For our focus on Sudan, scholar, translator, and writer Adil Babikir highlights a few of Sudan’s most important literary greats.
What is it about this novel that resists interpretation and demands re-reading? What makes it iconic? And why have Salih’s other books received so little attention?
“Mansi came out in weekly instalments, starting in 1988, before being collected together and published in 2004. It is a unique type of writing, a combination of biography, autobiography, political analysis, philosophical insight – with a great sense of humor and satire. Translating this work was a joyful experience.”
This letter originally appeared in the debut issue of ArabLit Quarterly: Beginnings, published in the Fall of 2018.
All are invited to read or re-read Season of Migration to the North, look through other books by Salih, and join Bulaq on November 19 (or thereafter).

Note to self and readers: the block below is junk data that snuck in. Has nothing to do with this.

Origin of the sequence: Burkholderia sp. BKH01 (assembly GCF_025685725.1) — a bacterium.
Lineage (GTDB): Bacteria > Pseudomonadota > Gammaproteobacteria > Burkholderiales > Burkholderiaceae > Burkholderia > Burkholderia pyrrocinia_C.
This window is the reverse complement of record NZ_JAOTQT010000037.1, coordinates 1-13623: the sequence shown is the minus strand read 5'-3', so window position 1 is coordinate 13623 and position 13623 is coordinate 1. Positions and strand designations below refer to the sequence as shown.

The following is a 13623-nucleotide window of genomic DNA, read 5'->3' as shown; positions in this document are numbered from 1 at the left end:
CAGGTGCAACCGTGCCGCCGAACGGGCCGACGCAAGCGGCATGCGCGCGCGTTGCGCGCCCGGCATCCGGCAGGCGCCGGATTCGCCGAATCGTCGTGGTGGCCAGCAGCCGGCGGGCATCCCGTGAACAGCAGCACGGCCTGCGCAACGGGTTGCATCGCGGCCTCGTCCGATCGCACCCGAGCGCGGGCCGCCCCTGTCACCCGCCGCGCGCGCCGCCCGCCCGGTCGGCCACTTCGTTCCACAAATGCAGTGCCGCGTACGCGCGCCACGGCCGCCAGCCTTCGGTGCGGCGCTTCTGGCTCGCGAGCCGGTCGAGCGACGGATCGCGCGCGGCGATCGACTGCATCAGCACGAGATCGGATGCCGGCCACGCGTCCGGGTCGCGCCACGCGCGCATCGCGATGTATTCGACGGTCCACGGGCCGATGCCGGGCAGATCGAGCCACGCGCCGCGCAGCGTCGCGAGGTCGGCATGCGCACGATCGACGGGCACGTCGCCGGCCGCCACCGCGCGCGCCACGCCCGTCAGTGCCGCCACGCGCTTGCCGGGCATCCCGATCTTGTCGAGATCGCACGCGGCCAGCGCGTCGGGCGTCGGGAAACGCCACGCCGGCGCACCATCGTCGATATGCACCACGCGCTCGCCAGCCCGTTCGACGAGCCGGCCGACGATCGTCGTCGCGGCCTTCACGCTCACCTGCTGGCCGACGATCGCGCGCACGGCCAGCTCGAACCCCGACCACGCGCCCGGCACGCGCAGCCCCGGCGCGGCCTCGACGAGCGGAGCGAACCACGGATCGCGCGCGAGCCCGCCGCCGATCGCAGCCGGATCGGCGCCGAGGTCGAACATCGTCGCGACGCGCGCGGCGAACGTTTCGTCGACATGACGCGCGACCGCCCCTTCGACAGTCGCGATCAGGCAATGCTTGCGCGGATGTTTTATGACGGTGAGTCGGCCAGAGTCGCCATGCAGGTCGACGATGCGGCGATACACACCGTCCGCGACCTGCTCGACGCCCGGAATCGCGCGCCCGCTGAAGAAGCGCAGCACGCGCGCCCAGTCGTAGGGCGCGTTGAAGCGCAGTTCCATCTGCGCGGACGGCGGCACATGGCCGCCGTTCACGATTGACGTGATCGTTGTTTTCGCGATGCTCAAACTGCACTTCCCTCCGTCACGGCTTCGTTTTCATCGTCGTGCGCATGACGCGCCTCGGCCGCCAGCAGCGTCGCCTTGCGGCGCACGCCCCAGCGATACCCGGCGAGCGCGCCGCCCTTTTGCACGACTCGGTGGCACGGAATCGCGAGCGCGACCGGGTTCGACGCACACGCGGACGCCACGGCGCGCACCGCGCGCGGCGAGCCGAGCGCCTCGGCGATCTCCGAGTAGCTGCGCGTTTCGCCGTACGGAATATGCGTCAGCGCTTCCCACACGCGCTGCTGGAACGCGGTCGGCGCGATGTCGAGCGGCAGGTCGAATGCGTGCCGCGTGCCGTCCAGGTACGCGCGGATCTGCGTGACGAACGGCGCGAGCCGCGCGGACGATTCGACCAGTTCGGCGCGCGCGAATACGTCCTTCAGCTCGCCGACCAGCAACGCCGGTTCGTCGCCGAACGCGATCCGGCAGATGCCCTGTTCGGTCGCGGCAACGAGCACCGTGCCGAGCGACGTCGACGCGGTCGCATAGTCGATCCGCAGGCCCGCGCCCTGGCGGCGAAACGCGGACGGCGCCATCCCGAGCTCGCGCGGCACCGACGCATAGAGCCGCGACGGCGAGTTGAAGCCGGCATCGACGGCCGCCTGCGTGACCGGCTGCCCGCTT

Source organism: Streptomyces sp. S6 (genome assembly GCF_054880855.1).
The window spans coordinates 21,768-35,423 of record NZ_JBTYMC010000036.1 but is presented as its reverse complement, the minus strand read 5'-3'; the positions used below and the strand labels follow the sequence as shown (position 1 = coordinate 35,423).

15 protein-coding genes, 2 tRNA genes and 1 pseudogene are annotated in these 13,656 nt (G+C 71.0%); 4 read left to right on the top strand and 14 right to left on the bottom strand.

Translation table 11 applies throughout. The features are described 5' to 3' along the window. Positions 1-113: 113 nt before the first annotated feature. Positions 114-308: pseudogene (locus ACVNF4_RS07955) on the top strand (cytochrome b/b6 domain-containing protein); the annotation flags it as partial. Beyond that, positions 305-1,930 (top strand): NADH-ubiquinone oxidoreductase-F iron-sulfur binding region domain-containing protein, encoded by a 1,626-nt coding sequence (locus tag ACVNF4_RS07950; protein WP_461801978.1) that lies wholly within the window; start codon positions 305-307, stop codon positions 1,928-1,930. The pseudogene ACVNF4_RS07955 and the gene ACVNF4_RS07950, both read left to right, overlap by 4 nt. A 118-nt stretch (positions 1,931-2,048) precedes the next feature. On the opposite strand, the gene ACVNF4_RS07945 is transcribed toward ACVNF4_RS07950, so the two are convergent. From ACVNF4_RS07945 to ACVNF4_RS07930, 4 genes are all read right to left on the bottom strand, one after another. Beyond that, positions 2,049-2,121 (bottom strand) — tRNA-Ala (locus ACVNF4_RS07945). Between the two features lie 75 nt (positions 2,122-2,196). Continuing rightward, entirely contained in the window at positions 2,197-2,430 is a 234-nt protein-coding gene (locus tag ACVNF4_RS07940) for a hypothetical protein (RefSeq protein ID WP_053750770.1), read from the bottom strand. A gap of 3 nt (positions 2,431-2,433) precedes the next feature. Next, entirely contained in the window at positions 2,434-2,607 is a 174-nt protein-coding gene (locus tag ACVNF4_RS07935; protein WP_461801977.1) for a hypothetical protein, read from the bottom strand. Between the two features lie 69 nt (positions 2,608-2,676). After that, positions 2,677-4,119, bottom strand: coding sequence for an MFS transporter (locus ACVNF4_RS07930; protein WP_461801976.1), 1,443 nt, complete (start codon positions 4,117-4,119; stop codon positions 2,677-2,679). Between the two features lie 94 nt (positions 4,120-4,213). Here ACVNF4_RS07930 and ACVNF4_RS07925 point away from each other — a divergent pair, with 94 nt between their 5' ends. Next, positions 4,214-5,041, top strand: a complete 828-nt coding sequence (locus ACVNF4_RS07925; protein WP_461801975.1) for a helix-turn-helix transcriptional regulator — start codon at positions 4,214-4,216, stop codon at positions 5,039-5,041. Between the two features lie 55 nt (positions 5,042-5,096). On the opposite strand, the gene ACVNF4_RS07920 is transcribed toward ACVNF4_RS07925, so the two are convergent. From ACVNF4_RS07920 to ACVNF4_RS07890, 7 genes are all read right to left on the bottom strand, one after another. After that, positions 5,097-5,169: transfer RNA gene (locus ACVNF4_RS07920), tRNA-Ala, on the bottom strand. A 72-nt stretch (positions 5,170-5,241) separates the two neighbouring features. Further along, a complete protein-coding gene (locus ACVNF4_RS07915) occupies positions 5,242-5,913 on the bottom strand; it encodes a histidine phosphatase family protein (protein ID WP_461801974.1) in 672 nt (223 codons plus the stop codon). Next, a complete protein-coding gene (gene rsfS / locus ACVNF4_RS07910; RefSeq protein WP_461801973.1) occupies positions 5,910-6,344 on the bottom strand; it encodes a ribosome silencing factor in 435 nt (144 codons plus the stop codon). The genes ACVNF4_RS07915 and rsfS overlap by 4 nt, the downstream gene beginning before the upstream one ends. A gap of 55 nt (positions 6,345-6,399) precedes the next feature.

“I must have been very young at the time. While I don’t remember exactly how old I was, I do remember that when people saw me with my grandfather they would pat me on the head and give my cheek a pinch – things they didn’t do to my grandfather. “
Salih went on to publish four novels as well as many other books, including his popular منسي إنسان نادر على طريقته (Mansi: A Rare Man in His Own Way), published in 2004, five years before the author’s death.
“Omar Khalil’s prints explore Salih’s 20th century masterpiece, a tale of migration from South to North and the pain of return.”
“Usefully, the Banipal list is not just a list, but also includes brief introductions to both the works and their authors, as well as some contextualization.”